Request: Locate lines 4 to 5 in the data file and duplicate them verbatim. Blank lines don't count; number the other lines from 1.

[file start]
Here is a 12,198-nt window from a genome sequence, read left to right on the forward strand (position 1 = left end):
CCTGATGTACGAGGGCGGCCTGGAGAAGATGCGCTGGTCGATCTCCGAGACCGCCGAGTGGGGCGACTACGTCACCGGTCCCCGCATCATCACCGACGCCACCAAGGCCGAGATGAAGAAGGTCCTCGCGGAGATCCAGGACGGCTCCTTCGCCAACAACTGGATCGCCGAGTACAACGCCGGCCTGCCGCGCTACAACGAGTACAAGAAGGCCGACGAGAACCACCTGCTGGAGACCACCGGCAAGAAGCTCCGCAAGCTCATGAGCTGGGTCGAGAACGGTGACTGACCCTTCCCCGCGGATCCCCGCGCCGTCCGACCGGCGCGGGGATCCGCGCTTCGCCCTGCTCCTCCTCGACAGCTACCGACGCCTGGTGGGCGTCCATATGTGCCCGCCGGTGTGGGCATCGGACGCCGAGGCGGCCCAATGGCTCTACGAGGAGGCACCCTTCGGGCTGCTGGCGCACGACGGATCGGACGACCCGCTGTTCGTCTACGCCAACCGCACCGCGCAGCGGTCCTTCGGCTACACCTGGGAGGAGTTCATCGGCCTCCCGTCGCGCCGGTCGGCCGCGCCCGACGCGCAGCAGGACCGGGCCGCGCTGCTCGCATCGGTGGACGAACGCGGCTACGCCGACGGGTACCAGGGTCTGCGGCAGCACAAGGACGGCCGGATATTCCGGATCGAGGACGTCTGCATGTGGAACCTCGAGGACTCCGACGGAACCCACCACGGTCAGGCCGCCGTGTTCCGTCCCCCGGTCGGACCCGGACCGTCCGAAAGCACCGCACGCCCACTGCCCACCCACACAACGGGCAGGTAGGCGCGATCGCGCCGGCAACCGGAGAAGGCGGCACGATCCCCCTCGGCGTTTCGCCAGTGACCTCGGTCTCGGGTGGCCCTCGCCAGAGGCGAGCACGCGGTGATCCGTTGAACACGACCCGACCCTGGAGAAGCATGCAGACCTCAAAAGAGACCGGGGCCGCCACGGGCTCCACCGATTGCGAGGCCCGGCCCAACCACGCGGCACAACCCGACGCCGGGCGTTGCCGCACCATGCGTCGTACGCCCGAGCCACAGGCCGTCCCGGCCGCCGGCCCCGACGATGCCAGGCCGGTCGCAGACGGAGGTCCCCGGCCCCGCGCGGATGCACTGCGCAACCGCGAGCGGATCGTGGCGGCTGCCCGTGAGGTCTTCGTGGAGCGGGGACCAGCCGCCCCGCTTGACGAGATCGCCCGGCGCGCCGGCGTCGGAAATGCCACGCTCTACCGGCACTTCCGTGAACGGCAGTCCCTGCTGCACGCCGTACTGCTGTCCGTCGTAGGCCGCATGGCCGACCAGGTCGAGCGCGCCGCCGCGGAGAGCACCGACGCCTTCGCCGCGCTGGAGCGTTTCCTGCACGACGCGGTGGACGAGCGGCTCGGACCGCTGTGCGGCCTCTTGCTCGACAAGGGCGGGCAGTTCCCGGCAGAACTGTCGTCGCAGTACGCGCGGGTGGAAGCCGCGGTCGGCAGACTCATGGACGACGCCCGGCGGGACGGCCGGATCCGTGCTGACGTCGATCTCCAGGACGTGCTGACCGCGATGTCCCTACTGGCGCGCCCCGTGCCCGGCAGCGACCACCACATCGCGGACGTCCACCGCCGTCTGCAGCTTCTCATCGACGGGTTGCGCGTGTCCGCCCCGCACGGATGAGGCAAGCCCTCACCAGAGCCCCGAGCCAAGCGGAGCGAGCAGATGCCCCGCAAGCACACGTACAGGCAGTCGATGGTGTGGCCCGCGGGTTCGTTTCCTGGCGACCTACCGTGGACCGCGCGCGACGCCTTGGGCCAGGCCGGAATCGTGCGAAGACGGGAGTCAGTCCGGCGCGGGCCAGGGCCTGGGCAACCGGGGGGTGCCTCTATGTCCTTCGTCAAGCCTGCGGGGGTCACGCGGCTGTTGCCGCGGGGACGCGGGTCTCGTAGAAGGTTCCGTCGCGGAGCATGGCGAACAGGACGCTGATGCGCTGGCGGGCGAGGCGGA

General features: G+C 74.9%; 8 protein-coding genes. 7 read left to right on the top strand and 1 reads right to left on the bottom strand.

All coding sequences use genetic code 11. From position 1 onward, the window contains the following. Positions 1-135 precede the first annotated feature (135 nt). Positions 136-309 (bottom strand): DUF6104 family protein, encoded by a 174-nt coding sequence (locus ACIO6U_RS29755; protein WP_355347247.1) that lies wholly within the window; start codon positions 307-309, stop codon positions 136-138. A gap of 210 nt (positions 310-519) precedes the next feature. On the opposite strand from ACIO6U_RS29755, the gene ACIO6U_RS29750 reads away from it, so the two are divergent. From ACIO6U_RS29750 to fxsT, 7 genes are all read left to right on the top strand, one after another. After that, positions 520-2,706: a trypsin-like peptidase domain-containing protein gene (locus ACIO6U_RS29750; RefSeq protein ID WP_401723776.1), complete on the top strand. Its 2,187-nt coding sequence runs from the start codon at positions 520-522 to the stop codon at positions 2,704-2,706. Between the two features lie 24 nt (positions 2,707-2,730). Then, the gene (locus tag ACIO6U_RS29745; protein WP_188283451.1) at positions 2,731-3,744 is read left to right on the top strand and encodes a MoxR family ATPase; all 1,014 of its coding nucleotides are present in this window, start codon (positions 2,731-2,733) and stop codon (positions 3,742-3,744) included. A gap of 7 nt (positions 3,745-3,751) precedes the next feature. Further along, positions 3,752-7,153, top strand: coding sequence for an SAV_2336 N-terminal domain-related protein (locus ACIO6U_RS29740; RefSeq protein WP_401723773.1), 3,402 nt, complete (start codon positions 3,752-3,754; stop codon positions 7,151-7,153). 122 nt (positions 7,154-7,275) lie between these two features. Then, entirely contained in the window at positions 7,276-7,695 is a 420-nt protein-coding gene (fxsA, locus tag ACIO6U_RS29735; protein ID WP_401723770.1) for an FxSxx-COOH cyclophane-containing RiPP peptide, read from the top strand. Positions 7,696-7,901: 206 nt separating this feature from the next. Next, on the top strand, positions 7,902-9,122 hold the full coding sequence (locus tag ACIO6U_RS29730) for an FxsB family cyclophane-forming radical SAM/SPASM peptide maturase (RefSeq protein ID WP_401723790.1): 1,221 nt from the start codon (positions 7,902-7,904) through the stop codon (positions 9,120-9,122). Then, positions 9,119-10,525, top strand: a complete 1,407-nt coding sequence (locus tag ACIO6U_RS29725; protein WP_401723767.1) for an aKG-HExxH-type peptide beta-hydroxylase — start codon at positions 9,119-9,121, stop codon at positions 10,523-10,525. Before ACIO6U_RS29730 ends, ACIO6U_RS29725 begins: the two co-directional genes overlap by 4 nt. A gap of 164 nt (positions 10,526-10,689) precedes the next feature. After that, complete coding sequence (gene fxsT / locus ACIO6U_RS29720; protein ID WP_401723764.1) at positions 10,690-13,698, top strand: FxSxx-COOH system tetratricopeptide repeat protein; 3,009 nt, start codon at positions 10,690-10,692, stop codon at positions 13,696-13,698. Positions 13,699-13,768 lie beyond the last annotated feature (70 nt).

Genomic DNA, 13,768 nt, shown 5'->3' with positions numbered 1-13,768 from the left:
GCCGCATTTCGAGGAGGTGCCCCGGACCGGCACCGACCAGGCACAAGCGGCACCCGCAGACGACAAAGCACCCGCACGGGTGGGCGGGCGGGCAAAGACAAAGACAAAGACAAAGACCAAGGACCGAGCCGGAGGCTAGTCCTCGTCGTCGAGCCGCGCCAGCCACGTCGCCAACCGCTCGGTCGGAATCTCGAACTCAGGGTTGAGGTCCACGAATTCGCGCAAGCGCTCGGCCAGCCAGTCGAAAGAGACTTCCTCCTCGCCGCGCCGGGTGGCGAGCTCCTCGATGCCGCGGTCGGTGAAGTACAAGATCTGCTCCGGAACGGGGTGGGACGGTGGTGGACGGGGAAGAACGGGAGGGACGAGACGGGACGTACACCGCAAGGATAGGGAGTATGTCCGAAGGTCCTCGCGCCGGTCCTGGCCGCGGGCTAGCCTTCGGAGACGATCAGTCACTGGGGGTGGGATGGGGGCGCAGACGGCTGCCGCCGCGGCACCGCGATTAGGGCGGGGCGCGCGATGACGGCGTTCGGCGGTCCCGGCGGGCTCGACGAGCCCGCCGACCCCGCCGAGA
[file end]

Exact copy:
All coding sequences use genetic code 11. From position 1 onward, the window contains the following. Positions 1-135 precede the first annotated feature (135 nt). Positions 136-309 (bottom strand): DUF6104 family protein, encoded by a 174-nt coding sequence (locus ACIO6U_RS29755; protein WP_355347247.1) that lies wholly within the window; start codon positions 307-309, stop codon positions 136-138. A gap of 210 nt (positions 310-519) precedes the next feature. On the opposite strand from ACIO6U_RS29755, the gene ACIO6U_RS29750 reads away from it, so the two are divergent. From ACIO6U_RS29750 to fxsT, 7 genes are all read left to right on the top strand, one after another. After that, positions 520-2,706: a trypsin-like peptidase domain-containing protein gene (locus ACIO6U_RS29750; RefSeq protein ID WP_401723776.1), complete on the top strand. Its 2,187-nt coding sequence runs from the start codon at positions 520-522 to the stop codon at positions 2,704-2,706. Between the two features lie 24 nt (positions 2,707-2,730). Then, the gene (locus tag ACIO6U_RS29745; protein WP_188283451.1) at positions 2,731-3,744 is read left to right on the top strand and encodes a MoxR family ATPase; all 1,014 of its coding nucleotides are present in this window, start codon (positions 2,731-2,733) and stop codon (positions 3,742-3,744) included. A gap of 7 nt (positions 3,745-3,751) precedes the next feature. Further along, positions 3,752-7,153, top strand: coding sequence for an SAV_2336 N-terminal domain-related protein (locus ACIO6U_RS29740; RefSeq protein WP_401723773.1), 3,402 nt, complete (start codon positions 3,752-3,754; stop codon positions 7,151-7,153). 122 nt (positions 7,154-7,275) lie between these two features. Then, entirely contained in the window at positions 7,276-7,695 is a 420-nt protein-coding gene (fxsA, locus tag ACIO6U_RS29735; protein ID WP_401723770.1) for an FxSxx-COOH cyclophane-containing RiPP peptide, read from the top strand. Positions 7,696-7,901: 206 nt separating this feature from the next. Next, on the top strand, positions 7,902-9,122 hold the full coding sequence (locus tag ACIO6U_RS29730) for an FxsB family cyclophane-forming radical SAM/SPASM peptide maturase (RefSeq protein ID WP_401723790.1): 1,221 nt from the start codon (positions 7,902-7,904) through the stop codon (positions 9,120-9,122). Then, positions 9,119-10,525, top strand: a complete 1,407-nt coding sequence (locus tag ACIO6U_RS29725; protein WP_401723767.1) for an aKG-HExxH-type peptide beta-hydroxylase — start codon at positions 9,119-9,121, stop codon at positions 10,523-10,525. Before ACIO6U_RS29730 ends, ACIO6U_RS29725 begins: the two co-directional genes overlap by 4 nt. A gap of 164 nt (positions 10,526-10,689) precedes the next feature. After that, complete coding sequence (gene fxsT / locus ACIO6U_RS29720; protein ID WP_401723764.1) at positions 10,690-13,698, top strand: FxSxx-COOH system tetratricopeptide repeat protein; 3,009 nt, start codon at positions 10,690-10,692, stop codon at positions 13,696-13,698. Positions 13,699-13,768 lie beyond the last annotated feature (70 nt).

Genomic DNA, 13,768 nt, shown 5'->3' with positions numbered 1-13,768 from the left: